Gideon had a complicated and unconventional relationship with his father. It is possible that this has an important impact on the type of man that he becomes. As Elsie says to Harry Caithness:
He'd had a terrible upbringing that strangled love at every turn
When James catches Gideon watching Batman on a Sunday, James grips his neck painfully and tells him off with true contempt:
You have betrayed me and betrayed God...The very sight of you makes me sick.
Gideon acknowledges that this incident has haunted him all his life:
The contempt in his voice sounded as though it would last forever. Which it has. Here I am, four decades on, and I can still hear it.
When Gideon is a child, his father is very strict: He imposed his religious beliefs on his son and he expects him to unquestioningly obey his rules and instructions.
Although he respects his father, Gideon fears and is intimidated by him. There is no father-son bond between them. James Mack is always very cold and distant and never shows any affection. Gideon believes that his father:
loved the idea of a son more than he loved the actuality
Gideon also believes that his father is disappointed in him. Despite his best efforts, he fails to live up to his expectations as a son. Gideon reveals that his father:
wanted a Gideon, but what he got was a Gideon Mack
He thinks that his father would have been
depressed that he was more like his mother and that:
the blood of a feeble body like hers should have overmastered his in the product of their union.
James Mack’s first stroke is the turning point in their relationship. After this incident, James’s control and influence over his son starts to fade: his
rule is diminished and he becomes less strict and controlling and takes less of an interest in Gideon’s life.
His father’s weakened authority changes the dynamic of their relationship. Gideon is no longer afraid to disobey him, stand up to him or even lie to him.
Importantly, at this time Gideon also begins to privately doubt and question his religious upbringing. However, despite having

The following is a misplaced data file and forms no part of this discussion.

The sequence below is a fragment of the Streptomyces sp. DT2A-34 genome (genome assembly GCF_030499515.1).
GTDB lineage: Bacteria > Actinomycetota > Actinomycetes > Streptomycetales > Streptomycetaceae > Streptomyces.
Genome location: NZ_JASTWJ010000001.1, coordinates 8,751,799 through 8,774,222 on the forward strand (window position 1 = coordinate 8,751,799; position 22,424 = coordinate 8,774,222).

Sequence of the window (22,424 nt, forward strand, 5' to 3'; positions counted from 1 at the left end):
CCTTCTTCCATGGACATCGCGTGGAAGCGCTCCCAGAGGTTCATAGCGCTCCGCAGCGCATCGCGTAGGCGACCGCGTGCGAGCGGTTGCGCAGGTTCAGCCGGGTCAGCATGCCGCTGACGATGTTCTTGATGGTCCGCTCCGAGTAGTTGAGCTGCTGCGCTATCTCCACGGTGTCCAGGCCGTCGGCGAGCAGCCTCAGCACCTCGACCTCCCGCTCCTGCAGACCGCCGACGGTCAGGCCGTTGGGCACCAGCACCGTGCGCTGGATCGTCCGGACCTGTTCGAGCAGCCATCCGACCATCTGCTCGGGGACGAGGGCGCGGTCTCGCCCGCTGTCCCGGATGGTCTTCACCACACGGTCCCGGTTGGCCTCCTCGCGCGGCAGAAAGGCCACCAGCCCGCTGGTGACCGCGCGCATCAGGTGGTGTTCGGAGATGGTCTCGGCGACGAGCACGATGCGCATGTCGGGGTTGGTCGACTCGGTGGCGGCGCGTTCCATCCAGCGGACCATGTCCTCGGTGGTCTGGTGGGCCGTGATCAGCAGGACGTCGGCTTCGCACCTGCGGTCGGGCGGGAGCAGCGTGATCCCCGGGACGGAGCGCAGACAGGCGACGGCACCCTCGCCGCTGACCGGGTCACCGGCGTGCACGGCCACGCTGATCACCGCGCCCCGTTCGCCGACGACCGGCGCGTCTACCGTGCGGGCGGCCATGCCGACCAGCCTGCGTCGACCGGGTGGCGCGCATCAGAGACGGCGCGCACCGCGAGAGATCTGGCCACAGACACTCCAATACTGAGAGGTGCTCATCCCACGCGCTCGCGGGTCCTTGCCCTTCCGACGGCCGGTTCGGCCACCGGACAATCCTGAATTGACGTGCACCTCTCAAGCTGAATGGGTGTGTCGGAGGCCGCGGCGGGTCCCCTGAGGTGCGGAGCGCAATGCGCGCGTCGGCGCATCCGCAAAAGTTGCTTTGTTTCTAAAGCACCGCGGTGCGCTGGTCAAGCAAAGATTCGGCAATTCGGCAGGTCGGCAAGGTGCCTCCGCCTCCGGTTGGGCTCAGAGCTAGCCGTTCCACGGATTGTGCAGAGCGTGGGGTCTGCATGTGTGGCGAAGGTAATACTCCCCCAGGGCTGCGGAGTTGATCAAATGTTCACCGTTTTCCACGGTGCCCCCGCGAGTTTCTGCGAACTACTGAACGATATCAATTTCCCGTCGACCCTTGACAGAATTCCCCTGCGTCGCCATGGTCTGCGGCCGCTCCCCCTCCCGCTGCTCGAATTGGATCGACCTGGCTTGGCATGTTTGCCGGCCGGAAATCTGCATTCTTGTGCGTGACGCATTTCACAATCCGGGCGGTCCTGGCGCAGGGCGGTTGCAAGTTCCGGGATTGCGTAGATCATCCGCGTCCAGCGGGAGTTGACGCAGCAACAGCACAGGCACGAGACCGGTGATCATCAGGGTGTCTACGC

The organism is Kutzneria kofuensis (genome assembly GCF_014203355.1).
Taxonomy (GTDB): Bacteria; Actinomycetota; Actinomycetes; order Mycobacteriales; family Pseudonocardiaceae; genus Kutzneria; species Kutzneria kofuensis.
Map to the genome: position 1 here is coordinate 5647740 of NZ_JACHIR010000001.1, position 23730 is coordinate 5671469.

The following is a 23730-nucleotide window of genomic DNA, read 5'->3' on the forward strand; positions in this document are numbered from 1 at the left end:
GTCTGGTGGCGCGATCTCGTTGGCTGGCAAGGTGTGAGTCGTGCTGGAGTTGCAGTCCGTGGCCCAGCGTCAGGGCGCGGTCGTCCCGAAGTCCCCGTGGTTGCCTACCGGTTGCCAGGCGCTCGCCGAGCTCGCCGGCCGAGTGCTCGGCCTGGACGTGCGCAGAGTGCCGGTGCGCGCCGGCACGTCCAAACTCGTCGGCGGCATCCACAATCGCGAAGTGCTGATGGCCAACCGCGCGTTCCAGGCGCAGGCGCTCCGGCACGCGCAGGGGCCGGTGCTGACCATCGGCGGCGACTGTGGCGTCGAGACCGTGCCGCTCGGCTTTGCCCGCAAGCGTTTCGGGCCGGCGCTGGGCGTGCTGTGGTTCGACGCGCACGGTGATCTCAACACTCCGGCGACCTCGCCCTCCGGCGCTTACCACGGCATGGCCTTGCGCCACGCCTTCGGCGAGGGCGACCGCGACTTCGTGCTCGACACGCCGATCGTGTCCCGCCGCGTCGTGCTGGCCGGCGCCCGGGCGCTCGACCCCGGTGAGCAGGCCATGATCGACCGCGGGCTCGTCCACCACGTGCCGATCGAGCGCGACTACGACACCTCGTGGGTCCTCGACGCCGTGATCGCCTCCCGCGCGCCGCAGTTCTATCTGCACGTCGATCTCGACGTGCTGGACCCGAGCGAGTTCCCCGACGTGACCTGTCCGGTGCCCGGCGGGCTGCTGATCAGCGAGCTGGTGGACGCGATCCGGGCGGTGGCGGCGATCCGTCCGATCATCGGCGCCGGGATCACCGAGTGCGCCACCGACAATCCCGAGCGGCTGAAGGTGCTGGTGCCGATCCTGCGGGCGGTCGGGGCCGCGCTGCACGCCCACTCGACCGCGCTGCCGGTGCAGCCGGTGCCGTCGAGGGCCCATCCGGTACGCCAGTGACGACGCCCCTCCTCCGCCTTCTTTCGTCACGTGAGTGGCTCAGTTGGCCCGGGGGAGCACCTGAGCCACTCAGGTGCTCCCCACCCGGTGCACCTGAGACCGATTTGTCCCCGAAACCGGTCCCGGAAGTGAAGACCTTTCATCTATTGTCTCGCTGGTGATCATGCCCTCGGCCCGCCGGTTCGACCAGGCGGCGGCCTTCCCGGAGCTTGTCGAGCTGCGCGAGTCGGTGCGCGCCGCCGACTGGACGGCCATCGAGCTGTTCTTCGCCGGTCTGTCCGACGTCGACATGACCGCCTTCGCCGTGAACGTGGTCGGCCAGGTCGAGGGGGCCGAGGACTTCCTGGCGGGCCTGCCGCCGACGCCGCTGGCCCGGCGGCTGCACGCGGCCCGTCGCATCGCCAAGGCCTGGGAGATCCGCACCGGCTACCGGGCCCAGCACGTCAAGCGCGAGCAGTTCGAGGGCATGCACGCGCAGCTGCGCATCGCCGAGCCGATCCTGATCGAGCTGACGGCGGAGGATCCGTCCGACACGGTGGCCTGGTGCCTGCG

abandoned my faith he deceives his father as
at home, I maintained an air of piety in order to please him.
As he becomes an adult, Gideon is determined that he will never follow in his father’s footsteps. He vows to never end up with a life like his, and become a
grey man in his cavern of slow decay.
He is frustrated, angry and resentful of the fact that his father mistakenly sees him as being a devout Christian and that he is constantly trying to convince him to become a Minister.
Knowing that his father will be disappointed, Gideon decides to study English at university and then become a teacher.
As a final act of defiance, Gideon chooses to become a Minister after all. Gideon sees his decision as a
kind of revenge against his father as he will be pretending to:
be so like him on the surface, yet so different beneath it
Even when James is on his death-bed after his second stroke there is no reconciliation or forgiveness from Gideon who states
my flesh was his flesh, yet I felt no connection between us.
Despite Gideon's intentions, he does become like his father:
Here I sit in the half-light, in a book-lined study in an empty manse, nearly thirty years on, and I have become him
Despite Gideon's view of his father as strict man of strong religious conviction, he is given a different view by his mother and the Devil.
Both of them describe a man so traumatised by war that he is weak and filled with doubt. They provide explanation of why he could not bring himself to express emotions. And they give Gideon a better understanding of why he was always so cold towards his son. As his mother explains:
He feared for you in case your mind wasn't strong enough, in case it would be blown hither and thither by your feelings.
This raises the possibility that James deliberately withholds affection in an attempt to help his son.